There are two proofs by Rezk cited at Blakers-Massey theorem. The first, in Toposes and homotopy toposes, does indeed use model categories. But the second is the one that’s a translation of the HoTT proof and thus uses only elementary topos-theoretic properties, no model categories in sight. The latter writeup does talk about “spaces”, but he says at the beginning

    I expect that things go through in an arbitrary ∞-topos.

    I think one can just read his note essentially verbatim with “space” translated to “object”. I suppose maybe it would have been better if he’d written it in that language to start with and not trusted the reader to do the translation in their head?

    • CommentRowNumber8.
    • CommentAuthornimarasekh
    • CommentTimeMay 19th 2018

    OK, I am new to the forum and so my comments are more ambiguous than I expected. I will try to clarify.

    I’d be interested to hear of anything specific that can be said along these lines. Will HoTT insights be expressible as understandable maxims, or will they remain difficult to comprehend.

    When I was talking about the surprise among algebraic topologists I had the following in mind. There are many results that are well-known for spaces, such as truncations, factorizations, Blakers-Massey, … . Many of those results can be generalized, but very often the proof has to be changed. That’s exactly what resulted in the new proof of Blakers-Massey or truncations. In algebraic topology a standard way to construct truncations is the small object argument. That obviously doesn’t work in every setting, which is exactly why a new proof was necessary. As a result of this general fact algebraic topologists can react surprised that certain results about spaces can hold in other settings and I would like to change that.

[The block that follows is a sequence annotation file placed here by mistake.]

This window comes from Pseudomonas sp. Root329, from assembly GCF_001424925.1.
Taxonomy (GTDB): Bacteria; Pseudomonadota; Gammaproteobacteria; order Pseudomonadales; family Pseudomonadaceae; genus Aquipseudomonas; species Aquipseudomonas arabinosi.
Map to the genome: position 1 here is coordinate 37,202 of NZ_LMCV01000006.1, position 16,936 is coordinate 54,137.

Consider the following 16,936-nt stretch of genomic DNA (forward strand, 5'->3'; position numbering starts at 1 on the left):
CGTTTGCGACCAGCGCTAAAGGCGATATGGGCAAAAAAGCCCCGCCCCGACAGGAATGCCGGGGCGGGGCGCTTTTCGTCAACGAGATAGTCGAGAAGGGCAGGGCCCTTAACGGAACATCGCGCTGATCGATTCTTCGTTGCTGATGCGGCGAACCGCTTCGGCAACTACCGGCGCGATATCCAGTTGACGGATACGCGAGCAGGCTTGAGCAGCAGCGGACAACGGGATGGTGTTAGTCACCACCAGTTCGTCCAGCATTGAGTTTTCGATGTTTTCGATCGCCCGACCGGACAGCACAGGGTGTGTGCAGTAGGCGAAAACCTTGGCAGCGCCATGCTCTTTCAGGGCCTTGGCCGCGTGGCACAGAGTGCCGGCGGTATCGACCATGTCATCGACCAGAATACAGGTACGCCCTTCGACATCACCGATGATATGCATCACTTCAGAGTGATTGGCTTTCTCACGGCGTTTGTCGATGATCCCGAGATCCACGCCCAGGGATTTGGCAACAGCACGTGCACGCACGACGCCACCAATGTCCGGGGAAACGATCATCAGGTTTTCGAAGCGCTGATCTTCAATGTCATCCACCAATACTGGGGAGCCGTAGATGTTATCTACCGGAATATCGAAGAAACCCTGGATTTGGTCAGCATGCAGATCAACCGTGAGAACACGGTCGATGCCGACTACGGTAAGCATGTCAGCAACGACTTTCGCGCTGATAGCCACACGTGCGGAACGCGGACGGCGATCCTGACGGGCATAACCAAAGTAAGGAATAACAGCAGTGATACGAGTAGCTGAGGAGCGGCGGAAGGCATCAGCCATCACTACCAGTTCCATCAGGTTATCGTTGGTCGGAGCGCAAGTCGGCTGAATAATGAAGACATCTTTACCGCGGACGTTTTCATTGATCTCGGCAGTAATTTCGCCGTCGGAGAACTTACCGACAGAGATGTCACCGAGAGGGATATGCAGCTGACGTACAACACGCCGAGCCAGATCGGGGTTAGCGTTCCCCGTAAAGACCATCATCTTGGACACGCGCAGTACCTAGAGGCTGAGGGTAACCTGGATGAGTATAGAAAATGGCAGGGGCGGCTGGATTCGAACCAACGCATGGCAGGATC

There are two proofs by Rezk cited at Blakers-Massey theorem. The first, in Toposes and homotopy toposes, does indeed use model categories. But the second is the one that’s a translation of the HoTT proof and thus uses only elementary topos-theoretic properties, no model categories in sight. The latter writeup does talk about “spaces”, but he says at the beginning.

    Yes, I had exactly those two proofs in mind in my previous post. I think you are right and the proof can be adjusted to a topos. The one thing that worries me are fiber-wise statements (like Lemma 1.4). By my understanding of the word fiber this only holds for spaces.

    • CommentRowNumber9.
    • CommentAuthorMike Shulman
    • CommentTimeMay 20th 2018

    Ah, I didn’t realize Rezk was lazy in his translation that way. Statements like that, of course, should be interpreted in the HoTT sense of “fiberwise”, as a dependent product internal to the topos. You’re right that there would be some additional work to be done in writing that in true \infty-categorical language. On the other hand, maybe that work was already done by ABFJ? Their generalized Blakers-Massey theorem is explicitly “valid in an arbitrary higher topos” (as well as “with respect to an arbitrary modality”) and it looks like their proof is written in \infty-categorical language.

    • CommentRowNumber10.
    • CommentAuthornimarasekh
    • CommentTimeMay 20th 2018

    I think ABFJ might be a more promising path forward. At least one issue is that some of their results on modalities rely on presentability conditions (for example Proposition 3.1.8 and Proposition 3.3.8). In particular it seems to be needed for the parts where you have to show that we get a factorization system. So, those parts need to be adjusted somehow.

    • CommentRowNumber11.
    • CommentAuthorMike Shulman
    • CommentTimeMay 20th 2018